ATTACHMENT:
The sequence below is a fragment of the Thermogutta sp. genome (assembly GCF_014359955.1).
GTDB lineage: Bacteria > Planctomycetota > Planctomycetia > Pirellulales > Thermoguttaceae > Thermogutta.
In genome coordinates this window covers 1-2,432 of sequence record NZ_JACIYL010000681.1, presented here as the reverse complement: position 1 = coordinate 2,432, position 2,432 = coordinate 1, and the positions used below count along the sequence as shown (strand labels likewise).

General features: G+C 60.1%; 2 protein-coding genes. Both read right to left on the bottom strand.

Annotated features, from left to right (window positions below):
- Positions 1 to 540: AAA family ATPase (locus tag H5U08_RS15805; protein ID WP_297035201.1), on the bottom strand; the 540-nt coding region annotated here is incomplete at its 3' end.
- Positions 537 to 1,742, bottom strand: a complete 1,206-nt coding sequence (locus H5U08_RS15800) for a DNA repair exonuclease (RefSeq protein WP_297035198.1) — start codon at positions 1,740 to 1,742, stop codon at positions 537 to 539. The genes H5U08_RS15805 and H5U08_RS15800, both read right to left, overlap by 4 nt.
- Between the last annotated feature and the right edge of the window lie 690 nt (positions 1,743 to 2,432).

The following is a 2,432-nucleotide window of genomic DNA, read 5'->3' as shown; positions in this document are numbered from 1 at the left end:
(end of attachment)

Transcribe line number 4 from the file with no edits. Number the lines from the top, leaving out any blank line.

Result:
General features: G+C 60.1%; 2 protein-coding genes. Both read right to left on the bottom strand.